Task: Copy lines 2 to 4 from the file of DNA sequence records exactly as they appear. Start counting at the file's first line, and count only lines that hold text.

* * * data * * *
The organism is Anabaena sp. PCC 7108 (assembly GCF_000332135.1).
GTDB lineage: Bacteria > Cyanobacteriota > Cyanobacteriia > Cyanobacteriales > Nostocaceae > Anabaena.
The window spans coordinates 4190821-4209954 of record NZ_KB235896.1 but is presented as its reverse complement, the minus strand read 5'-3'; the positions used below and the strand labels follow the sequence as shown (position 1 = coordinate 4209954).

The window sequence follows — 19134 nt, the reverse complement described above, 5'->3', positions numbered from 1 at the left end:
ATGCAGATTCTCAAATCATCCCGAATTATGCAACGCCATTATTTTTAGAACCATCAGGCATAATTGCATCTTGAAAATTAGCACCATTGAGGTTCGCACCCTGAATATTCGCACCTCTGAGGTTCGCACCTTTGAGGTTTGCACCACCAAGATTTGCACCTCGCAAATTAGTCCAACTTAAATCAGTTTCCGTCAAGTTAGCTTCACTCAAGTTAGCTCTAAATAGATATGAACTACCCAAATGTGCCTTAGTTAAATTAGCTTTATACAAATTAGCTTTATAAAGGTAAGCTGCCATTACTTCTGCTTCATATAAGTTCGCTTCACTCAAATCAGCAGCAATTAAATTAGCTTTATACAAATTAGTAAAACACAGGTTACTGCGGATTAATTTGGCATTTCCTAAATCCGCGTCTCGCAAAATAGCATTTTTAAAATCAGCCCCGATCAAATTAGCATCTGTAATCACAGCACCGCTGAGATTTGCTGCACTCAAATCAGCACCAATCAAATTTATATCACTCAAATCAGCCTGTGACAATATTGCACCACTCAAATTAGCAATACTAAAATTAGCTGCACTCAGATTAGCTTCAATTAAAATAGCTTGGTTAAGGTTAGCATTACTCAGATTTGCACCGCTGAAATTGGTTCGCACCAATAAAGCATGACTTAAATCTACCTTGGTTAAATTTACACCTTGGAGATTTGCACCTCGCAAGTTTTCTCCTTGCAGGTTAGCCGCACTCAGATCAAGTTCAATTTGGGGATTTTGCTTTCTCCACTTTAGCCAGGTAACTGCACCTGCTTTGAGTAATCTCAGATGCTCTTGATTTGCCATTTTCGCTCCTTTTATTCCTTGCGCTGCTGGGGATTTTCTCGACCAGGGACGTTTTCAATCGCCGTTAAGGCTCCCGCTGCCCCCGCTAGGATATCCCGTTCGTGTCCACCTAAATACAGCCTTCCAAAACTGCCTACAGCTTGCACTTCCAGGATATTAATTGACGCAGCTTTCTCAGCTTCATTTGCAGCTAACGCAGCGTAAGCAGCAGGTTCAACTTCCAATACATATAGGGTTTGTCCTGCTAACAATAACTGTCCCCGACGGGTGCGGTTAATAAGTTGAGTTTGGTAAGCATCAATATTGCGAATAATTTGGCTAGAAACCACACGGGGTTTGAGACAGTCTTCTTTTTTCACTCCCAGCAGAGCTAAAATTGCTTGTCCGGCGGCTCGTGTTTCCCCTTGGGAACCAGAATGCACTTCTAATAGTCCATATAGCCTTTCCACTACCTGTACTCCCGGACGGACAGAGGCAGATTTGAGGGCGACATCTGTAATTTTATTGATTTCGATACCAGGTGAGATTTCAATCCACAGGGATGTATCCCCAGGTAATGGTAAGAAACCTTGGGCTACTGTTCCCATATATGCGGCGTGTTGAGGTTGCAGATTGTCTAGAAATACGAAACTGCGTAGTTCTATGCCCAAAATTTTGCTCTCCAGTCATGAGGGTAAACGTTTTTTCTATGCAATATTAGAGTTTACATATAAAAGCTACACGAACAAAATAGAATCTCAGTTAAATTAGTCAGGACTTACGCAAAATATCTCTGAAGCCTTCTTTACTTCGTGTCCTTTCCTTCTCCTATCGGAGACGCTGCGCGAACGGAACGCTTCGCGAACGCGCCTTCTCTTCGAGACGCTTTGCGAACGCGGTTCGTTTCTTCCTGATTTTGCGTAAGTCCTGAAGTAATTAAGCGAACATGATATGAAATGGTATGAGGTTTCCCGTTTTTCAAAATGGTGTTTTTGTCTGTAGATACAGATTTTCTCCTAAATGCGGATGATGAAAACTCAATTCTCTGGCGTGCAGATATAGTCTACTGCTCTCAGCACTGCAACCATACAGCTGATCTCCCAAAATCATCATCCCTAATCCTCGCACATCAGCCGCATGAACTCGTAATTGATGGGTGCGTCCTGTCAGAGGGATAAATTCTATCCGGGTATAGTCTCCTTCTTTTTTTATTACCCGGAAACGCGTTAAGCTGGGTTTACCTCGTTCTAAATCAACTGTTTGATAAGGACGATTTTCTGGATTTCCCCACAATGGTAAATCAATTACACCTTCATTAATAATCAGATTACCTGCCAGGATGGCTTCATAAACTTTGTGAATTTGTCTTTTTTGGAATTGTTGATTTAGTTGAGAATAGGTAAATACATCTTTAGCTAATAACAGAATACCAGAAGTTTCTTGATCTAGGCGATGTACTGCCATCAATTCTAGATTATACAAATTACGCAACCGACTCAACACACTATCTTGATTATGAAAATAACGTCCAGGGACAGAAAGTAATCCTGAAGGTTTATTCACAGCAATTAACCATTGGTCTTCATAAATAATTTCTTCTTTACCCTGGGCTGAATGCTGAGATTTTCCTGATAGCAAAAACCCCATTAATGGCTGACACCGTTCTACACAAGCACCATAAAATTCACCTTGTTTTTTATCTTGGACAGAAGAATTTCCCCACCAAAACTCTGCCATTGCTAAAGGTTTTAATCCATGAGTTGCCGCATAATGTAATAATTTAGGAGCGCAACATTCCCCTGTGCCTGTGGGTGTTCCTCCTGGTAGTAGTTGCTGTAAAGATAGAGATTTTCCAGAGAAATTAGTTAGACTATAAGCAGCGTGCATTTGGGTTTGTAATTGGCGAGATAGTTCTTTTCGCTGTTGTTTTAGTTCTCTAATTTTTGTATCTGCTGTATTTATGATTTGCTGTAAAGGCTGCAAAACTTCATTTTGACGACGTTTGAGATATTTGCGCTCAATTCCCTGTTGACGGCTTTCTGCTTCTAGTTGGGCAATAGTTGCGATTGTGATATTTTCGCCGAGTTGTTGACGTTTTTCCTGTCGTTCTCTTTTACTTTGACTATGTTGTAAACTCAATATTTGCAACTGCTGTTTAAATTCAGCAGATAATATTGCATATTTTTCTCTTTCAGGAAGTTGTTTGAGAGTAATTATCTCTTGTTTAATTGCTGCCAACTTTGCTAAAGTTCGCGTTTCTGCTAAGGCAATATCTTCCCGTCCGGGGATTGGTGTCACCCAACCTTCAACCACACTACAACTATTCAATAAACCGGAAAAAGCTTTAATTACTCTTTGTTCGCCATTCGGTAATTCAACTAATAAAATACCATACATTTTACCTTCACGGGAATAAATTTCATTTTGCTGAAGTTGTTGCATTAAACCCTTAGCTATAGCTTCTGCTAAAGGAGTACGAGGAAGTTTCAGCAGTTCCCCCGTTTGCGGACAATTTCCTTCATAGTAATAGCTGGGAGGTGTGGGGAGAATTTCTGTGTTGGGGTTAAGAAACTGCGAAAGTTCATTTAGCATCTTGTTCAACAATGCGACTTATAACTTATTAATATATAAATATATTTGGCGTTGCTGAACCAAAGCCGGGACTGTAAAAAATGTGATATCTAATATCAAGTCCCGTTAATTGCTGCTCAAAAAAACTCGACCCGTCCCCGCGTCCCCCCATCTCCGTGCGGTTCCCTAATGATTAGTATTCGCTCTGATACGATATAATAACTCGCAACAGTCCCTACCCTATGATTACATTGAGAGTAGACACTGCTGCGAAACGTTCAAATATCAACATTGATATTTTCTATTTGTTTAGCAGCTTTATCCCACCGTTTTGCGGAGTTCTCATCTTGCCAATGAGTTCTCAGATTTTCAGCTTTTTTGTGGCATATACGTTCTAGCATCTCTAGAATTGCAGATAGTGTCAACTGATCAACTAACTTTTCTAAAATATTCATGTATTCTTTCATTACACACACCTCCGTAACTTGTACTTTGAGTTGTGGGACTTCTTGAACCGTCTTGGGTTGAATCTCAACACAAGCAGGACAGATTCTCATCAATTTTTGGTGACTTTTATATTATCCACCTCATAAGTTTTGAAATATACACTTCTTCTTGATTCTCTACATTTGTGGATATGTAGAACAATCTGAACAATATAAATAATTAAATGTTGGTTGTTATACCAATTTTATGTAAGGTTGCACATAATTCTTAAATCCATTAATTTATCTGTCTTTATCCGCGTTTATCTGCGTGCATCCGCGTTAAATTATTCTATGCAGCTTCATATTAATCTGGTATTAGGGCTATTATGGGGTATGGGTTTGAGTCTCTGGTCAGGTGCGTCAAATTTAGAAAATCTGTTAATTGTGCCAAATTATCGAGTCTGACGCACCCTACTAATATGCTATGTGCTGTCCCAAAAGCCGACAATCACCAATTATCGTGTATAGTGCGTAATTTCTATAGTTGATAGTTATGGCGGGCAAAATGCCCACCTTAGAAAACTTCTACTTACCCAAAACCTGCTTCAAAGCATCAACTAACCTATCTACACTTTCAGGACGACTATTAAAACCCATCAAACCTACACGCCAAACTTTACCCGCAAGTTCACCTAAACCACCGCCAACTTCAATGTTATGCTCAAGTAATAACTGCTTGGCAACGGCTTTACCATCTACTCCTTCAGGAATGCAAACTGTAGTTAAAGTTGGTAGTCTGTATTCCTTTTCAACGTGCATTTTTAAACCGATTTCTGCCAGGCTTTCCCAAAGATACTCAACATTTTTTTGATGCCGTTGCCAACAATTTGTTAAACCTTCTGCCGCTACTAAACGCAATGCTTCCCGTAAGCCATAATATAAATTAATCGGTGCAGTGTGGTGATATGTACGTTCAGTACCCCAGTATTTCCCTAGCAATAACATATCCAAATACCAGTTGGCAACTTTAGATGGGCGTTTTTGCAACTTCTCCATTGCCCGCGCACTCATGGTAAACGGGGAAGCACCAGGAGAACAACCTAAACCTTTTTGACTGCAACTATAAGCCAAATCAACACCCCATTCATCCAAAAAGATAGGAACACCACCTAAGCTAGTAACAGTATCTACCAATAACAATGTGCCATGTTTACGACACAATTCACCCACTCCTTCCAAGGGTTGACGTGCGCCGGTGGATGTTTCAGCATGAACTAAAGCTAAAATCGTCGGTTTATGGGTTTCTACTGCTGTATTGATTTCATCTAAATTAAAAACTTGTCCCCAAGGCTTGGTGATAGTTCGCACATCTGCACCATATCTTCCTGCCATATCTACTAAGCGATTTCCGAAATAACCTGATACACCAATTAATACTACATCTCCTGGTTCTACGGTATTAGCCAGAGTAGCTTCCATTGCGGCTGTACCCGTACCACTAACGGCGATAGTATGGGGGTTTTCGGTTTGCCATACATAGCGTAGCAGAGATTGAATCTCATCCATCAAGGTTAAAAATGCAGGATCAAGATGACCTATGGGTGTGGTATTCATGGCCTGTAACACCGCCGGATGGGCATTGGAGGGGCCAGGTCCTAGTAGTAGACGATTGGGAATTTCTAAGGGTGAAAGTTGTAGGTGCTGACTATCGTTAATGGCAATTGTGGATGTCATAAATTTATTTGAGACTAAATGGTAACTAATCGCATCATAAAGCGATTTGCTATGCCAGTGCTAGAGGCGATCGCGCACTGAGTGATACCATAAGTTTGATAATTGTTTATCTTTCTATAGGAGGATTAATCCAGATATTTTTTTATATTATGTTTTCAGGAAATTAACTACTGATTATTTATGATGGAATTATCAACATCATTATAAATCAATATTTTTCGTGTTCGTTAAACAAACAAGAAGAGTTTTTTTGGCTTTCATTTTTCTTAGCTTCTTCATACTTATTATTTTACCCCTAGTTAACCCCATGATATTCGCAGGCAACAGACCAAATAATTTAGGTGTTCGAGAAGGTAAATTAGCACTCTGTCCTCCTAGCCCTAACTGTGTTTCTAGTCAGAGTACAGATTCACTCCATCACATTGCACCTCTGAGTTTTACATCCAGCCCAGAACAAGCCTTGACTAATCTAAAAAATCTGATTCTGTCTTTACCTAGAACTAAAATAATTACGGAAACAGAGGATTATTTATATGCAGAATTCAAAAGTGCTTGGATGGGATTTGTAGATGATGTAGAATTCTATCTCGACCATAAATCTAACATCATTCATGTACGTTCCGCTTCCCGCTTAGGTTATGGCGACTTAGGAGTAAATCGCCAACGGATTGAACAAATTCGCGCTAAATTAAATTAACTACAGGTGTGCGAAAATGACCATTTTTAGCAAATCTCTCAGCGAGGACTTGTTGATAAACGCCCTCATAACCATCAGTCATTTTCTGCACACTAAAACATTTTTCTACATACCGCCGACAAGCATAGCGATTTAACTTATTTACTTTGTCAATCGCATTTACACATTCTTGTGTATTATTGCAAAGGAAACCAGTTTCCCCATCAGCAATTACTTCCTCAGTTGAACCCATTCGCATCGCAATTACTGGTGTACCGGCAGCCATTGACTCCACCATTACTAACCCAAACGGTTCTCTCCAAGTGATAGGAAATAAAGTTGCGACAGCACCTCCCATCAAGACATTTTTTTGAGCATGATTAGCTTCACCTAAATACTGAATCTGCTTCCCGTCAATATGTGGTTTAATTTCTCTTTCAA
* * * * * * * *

GTDB lineage: Bacteria > Cyanobacteriota > Cyanobacteriia > Cyanobacteriales > Nostocaceae > Anabaena.
The window spans coordinates 4190821-4209954 of record NZ_KB235896.1 but is presented as its reverse complement, the minus strand read 5'-3'; the positions used below and the strand labels follow the sequence as shown (position 1 = coordinate 4209954).

The window sequence follows — 19134 nt, the reverse complement described above, 5'->3', positions numbered from 1 at the left end: